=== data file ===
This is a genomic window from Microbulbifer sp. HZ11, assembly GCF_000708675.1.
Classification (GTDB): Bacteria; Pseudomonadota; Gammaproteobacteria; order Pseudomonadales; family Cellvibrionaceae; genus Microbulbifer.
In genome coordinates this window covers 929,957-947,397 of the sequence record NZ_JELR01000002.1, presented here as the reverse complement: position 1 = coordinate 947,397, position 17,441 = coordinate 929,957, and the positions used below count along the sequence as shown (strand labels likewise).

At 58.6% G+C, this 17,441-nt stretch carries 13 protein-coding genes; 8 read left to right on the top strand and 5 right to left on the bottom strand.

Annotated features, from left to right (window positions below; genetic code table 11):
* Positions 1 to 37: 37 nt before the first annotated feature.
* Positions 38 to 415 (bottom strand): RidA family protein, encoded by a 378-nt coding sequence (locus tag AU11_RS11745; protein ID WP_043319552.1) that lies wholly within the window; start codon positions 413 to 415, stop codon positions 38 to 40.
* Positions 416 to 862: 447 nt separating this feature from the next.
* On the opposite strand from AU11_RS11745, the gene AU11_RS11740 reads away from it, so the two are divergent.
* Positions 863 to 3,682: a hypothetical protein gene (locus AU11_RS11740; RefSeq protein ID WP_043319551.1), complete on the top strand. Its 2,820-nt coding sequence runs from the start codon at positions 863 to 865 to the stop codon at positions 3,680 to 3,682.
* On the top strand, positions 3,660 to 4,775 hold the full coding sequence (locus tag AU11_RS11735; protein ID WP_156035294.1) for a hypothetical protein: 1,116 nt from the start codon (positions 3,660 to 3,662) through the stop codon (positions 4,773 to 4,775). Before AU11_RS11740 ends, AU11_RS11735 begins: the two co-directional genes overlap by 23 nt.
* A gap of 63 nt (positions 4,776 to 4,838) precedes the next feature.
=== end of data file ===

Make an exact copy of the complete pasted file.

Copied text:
This is a genomic window from Microbulbifer sp. HZ11, assembly GCF_000708675.1.
Classification (GTDB): Bacteria; Pseudomonadota; Gammaproteobacteria; order Pseudomonadales; family Cellvibrionaceae; genus Microbulbifer.
In genome coordinates this window covers 929,957-947,397 of the sequence record NZ_JELR01000002.1, presented here as the reverse complement: position 1 = coordinate 947,397, position 17,441 = coordinate 929,957, and the positions used below count along the sequence as shown (strand labels likewise).

At 58.6% G+C, this 17,441-nt stretch carries 13 protein-coding genes; 8 read left to right on the top strand and 5 right to left on the bottom strand.

Annotated features, from left to right (window positions below; genetic code table 11):
* Positions 1 to 37: 37 nt before the first annotated feature.
* Positions 38 to 415 (bottom strand): RidA family protein, encoded by a 378-nt coding sequence (locus tag AU11_RS11745; protein ID WP_043319552.1) that lies wholly within the window; start codon positions 413 to 415, stop codon positions 38 to 40.
* Positions 416 to 862: 447 nt separating this feature from the next.
* On the opposite strand from AU11_RS11745, the gene AU11_RS11740 reads away from it, so the two are divergent.
* Positions 863 to 3,682: a hypothetical protein gene (locus AU11_RS11740; RefSeq protein ID WP_043319551.1), complete on the top strand. Its 2,820-nt coding sequence runs from the start codon at positions 863 to 865 to the stop codon at positions 3,680 to 3,682.
* On the top strand, positions 3,660 to 4,775 hold the full coding sequence (locus tag AU11_RS11735; protein ID WP_156035294.1) for a hypothetical protein: 1,116 nt from the start codon (positions 3,660 to 3,662) through the stop codon (positions 4,773 to 4,775). Before AU11_RS11740 ends, AU11_RS11735 begins: the two co-directional genes overlap by 23 nt.
* A gap of 63 nt (positions 4,776 to 4,838) precedes the next feature.